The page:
If you had the opportunity to get a college education, you are probably at greater risk of being diagnosed with a brain tumor, according to a study carried out by researchers from University College London. The findings of the study was published in the Journal of Epidemiology and Community Health.
After examining data from 4.3 million people in Sweden born between 1911 and 1961, researchers found that gliomas, the most common type of brain tumor, is more than 25% more common among people who received university education.
The participants were tracked and observed between 1993 and 2010. Lifestyle factors such as levels of education, marital status and amount of disposable income were considered and examined in the study.
Their findings suggest that males with university level education, lasting more than three years, were 19% more likely to have glioma compared to men who only had up to 9 years of required education. Meanwhile, women who received university education had 23% higher risk for glioma and 16% higher risk for meningioma, another type of brain tumor.
However, the researchers failed to find a biological explanation as to why highly educated people are at higher risk.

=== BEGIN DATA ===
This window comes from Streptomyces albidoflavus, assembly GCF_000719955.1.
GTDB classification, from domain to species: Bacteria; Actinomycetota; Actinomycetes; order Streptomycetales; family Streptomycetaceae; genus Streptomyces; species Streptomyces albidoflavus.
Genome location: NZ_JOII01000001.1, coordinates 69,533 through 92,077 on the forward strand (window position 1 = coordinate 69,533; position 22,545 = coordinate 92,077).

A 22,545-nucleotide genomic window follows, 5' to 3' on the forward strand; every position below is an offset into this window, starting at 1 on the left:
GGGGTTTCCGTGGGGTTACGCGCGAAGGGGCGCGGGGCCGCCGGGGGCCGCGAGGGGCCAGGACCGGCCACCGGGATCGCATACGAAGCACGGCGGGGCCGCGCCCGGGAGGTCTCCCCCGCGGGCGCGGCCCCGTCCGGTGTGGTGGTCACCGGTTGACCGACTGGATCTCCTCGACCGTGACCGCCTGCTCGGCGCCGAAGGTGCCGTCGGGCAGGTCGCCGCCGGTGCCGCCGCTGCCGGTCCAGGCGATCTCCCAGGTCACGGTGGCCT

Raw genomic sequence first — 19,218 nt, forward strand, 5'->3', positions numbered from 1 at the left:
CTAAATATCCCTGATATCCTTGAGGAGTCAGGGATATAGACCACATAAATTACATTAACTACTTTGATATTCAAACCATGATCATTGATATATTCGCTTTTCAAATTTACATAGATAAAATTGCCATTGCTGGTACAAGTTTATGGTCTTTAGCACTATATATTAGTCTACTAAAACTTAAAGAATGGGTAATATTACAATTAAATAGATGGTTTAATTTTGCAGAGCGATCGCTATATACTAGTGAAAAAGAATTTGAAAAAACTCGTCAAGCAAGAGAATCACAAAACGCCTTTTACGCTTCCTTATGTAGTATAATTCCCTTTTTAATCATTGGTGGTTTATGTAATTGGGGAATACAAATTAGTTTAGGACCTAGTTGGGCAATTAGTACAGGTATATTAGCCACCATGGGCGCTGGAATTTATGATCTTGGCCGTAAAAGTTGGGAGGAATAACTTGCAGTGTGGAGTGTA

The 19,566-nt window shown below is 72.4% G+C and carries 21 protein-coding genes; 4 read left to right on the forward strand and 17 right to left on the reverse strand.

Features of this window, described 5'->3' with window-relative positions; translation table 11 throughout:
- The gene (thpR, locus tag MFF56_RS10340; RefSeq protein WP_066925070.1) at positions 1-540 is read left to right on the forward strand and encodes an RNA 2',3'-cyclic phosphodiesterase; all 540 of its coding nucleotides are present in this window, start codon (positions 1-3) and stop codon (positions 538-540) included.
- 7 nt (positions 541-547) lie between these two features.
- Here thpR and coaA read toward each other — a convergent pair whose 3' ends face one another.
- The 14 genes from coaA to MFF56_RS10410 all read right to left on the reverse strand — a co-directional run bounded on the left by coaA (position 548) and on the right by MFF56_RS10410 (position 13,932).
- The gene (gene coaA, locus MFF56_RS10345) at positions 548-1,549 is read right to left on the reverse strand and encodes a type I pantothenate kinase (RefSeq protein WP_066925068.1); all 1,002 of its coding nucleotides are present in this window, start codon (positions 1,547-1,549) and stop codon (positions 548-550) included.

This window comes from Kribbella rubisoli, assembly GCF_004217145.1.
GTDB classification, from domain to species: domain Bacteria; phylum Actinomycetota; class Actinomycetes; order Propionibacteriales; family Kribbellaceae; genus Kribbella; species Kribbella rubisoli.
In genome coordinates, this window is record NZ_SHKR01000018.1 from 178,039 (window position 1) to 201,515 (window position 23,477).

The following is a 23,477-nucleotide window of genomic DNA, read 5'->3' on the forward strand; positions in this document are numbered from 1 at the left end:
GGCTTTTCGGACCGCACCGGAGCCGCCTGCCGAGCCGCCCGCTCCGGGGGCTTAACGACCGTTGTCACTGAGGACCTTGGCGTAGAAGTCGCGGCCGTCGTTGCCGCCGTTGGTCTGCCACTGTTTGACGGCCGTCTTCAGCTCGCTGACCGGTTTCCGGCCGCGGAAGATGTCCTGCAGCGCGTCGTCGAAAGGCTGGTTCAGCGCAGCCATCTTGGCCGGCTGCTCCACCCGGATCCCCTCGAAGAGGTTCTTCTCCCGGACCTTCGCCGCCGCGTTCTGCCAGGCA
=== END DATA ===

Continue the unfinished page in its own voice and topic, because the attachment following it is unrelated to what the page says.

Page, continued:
They added that the link could be probably attributed to “detection bias” in which people with higher levels of education are more likely to see a doctor and get a diagnosis.
In addition, the researchers discovered that men and women in professional and managerial roles were more likely to be diagnosed with brain tumors compared with those with manual type of work. Also, men with highest levels of disposable income had 14% higher risk compared to those with lowest levels, while single men had lower risk of glioma but higher risk of meningioma compared to men with partners.
“This study found consistent associations between indicators of higher socioeconomic position and increased risk of glioma in both sexes,” the authors concluded.
Gliomas are brain tumors that start in the brain or spinal cord, while meningiomas arise from membranes surrounding the brain and spinal cord.
What are the Symptoms of Brain Tumor?
A brain tumor’s signs and symptoms depend on is location, size and rate of growth. However, there are general signs and symptoms caused by brain tumors.
Here are some of them according to MayoClinic.
- Change in pattern of headaches
- Frequent headaches
- Unexplained vomiting or nausea
- Vision problems
- Difficulty with speech and balance
- Confusion in everyday matters
- Gradual loss of movement or sensation particularly in the arm or leg
- Hearing problems
- Behavior or personality changes